Many women face challenges of
abuse, family violence, and rape.
Single parent families represent the fastest growing population living on the street.
Most of the mothers with children in homeless shelters
come from broken homes with histories of abuse, alcohol and drug problems.
Without family support, many young women are thrust into society alone,
and then tend to enter into abusive relationships with alcoholic and drug-addicted men.
- Over 10,000 “HELP” calls are made for domestic violence every year in Spokane.
- One in 4 women in the United States is a victim of domestic violence. In addition, l in 5 high school girls report she has been abused by a date.
- "Be kind to the women. They constitute half of the population, and are mothers to the other half." (source unknown)
- Provide phone cards for women in homeless and crisis shelters to call family members who may be able to help them.
- Women who are raising boys without fathers in the home,
must seek good role models for their sons. If possible, encourage the
father of your children, or other good men, to be actively involved in
- Teach young people to avoid violence.
Make a difference to battered women by teaching young people that
violence is not acceptable; examine and discuss how TV programs and
movies glamorize violence.
- Help support single women who are working and caring for children. Be watchful of abuse, notice injuries, and encourage women in jeopardy to get help.
- Make a difference to women who are homeless,
on public assistance, or in prison and rehabilitation programs. These
women have lived lives of distrust, bad habits and poor decisions. They
need someone to guide them in overcoming individual barriers. Plan and
present interactive workshops on self-esteem, dressing for success,
cultural diversity, conflict resolution, and sexual harassment.
- View “Women’s Health” under the Health topic on this website.
Share your talents!
Women tend to play down their own talents. "Even when women are aware that we have a gift, we've been taught that we should not blow our own horn, we shouldn't be immodest. Women will speak up less about what they have to offer, or even if they do speak up will often preface what they are contributing with something that diminishes their contribution, whether it's 'I'm not sure if this is right' or 'I'm not sure this is really important, but--.' You rarely hear something like that coming out of men's mouths. The world loses out as a result.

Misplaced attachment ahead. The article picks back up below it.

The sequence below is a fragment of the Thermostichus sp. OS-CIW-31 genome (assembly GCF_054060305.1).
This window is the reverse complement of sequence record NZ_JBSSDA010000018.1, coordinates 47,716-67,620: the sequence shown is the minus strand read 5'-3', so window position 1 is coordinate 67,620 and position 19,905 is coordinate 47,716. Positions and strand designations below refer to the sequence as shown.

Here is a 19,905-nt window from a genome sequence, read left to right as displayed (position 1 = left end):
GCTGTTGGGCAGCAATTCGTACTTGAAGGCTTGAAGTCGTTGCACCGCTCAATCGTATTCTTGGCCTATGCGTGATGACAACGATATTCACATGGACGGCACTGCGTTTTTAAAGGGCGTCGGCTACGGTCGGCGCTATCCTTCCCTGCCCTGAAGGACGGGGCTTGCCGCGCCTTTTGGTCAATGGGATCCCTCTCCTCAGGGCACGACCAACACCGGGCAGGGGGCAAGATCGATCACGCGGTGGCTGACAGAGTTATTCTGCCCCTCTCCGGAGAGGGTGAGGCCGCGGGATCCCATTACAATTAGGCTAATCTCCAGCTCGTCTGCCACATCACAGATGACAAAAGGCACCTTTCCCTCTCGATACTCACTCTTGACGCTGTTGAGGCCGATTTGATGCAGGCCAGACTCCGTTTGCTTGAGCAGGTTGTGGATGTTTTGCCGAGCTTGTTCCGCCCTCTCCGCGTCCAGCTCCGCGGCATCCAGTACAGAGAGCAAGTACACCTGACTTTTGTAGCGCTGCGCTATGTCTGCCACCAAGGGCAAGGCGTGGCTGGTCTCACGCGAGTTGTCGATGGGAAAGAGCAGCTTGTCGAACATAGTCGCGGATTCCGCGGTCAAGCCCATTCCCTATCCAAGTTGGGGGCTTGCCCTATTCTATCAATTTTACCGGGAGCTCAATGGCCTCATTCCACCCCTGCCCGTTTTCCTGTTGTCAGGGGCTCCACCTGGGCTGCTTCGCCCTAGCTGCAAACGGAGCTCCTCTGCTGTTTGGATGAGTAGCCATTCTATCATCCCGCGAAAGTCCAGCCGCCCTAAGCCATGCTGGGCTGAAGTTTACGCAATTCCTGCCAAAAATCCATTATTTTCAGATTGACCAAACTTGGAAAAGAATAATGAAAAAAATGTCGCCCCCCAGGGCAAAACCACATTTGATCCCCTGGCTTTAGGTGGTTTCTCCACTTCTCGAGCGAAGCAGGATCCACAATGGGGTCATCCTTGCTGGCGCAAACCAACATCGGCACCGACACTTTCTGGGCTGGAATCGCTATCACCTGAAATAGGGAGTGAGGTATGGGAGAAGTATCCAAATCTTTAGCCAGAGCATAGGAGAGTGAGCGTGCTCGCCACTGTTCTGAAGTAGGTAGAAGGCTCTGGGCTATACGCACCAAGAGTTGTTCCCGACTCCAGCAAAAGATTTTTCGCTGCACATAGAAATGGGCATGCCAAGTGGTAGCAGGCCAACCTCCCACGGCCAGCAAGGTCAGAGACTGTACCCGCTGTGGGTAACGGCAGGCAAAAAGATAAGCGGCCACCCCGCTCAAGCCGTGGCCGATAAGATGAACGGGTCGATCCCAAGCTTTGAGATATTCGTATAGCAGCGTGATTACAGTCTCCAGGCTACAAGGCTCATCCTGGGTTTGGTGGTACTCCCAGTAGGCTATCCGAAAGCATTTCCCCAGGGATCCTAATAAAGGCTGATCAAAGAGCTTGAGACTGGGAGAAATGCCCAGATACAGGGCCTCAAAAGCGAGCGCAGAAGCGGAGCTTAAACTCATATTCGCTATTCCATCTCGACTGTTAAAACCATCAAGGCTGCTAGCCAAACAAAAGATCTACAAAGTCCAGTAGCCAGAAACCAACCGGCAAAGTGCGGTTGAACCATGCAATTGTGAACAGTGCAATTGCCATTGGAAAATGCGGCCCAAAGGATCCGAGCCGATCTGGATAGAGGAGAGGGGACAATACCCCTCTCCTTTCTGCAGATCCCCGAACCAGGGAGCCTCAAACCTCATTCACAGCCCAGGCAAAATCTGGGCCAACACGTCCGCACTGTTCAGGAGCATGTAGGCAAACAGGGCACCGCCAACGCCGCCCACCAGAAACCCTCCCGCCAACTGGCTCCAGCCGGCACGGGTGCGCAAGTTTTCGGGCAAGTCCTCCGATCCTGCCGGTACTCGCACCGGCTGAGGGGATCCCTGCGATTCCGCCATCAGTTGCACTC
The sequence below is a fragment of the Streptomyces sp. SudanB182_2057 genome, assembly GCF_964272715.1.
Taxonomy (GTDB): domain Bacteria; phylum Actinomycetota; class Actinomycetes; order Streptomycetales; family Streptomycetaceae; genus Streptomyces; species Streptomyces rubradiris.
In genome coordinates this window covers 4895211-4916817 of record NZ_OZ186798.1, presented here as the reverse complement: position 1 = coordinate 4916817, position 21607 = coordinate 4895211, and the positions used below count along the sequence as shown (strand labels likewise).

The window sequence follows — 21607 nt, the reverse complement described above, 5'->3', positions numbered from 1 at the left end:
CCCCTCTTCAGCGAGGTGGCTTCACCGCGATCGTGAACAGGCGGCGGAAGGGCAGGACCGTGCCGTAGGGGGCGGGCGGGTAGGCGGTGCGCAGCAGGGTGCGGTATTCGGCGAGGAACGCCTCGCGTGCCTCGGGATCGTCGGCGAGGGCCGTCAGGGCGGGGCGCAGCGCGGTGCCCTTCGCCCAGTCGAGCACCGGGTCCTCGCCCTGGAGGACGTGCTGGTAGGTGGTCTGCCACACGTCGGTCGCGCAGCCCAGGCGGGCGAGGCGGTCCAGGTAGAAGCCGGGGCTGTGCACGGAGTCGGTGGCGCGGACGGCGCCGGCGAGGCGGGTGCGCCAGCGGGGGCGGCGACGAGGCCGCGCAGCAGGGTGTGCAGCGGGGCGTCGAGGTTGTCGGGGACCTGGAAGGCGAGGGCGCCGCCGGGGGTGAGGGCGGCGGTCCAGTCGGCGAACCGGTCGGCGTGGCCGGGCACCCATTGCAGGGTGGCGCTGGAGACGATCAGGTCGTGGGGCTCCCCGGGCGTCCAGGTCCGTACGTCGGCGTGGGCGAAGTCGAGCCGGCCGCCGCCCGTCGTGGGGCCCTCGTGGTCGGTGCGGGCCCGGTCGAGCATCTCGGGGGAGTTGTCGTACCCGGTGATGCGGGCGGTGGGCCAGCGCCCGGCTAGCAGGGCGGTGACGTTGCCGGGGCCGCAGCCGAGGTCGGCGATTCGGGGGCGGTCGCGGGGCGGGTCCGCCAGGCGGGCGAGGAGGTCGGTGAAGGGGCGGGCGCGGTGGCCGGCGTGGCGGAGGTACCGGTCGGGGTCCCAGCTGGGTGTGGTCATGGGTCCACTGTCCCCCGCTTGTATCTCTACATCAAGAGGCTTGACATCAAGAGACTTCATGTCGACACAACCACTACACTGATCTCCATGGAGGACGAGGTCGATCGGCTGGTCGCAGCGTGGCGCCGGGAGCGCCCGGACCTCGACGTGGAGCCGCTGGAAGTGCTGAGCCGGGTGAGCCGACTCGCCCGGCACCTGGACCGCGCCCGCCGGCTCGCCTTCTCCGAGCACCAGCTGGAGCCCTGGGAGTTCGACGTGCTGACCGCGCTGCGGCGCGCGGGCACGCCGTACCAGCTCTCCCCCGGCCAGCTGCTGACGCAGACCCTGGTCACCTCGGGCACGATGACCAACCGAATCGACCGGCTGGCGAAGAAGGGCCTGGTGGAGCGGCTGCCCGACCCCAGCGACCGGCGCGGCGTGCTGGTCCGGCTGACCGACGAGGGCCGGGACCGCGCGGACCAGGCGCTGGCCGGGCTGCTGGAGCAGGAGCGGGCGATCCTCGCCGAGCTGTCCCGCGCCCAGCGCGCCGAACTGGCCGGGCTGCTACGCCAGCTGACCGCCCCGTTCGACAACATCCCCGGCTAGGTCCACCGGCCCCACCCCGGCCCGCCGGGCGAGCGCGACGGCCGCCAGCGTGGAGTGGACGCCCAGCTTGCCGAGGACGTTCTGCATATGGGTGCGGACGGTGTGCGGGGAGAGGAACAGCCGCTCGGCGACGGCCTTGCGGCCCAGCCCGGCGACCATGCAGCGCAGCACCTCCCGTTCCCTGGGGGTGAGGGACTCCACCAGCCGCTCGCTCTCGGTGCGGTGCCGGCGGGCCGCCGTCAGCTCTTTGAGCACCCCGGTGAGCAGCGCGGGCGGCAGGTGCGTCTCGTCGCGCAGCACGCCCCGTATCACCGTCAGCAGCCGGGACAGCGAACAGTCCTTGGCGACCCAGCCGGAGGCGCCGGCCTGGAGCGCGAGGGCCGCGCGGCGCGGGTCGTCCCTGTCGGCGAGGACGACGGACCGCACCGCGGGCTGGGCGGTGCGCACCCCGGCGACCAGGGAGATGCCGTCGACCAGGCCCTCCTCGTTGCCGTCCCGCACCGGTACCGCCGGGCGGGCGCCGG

"Anytime you have a gift, you have something to contribute, you've been given that gift to be able to make the world a better place. So, if you're not sharing the particular gift you have, then the rest of us have lost out on something that could shine a huge light on something that we are struggling with." Naomi Tutu, Archbishop Desmond Tutu's daughter, speaker at the October 2012 YWCA's Women of Achievement benefit luncheon, Spokane, WA (The Spokesman-Review, Oct. 20, 2012)
(program of Transitions)
1805 W. 9th Avenue
Spokane, WA 99204
Housing for women recovering from crises related to homelessness, abuse, addiction and displacement. Housing is offered for one year with a focus on promoting permanent changes through healing, learning and growth toward self-sufficiency and financial stability.Women Helping Women Fund
in Spokane has raised about $3 million in donations to programs
benefiting women and children throughout Spokane County. The money
raised supports 24 local community programs.
This drop-in center is a safe haven for homeless women, offering them
healthy snacks, a variety of classes, spirituality, and a hot shower.
Read "Christ Kitchen - Loving Women Out of Poverty,"
Jan Martinez. Jan is the founder of Christ Kitchen, a successful
nonprofit job-training program dedicated to loving and mentoring
low-income women on the outskirts of society. The book is for sale
throughout Spokane. Call Christ Kitchen at (509) 325-4343.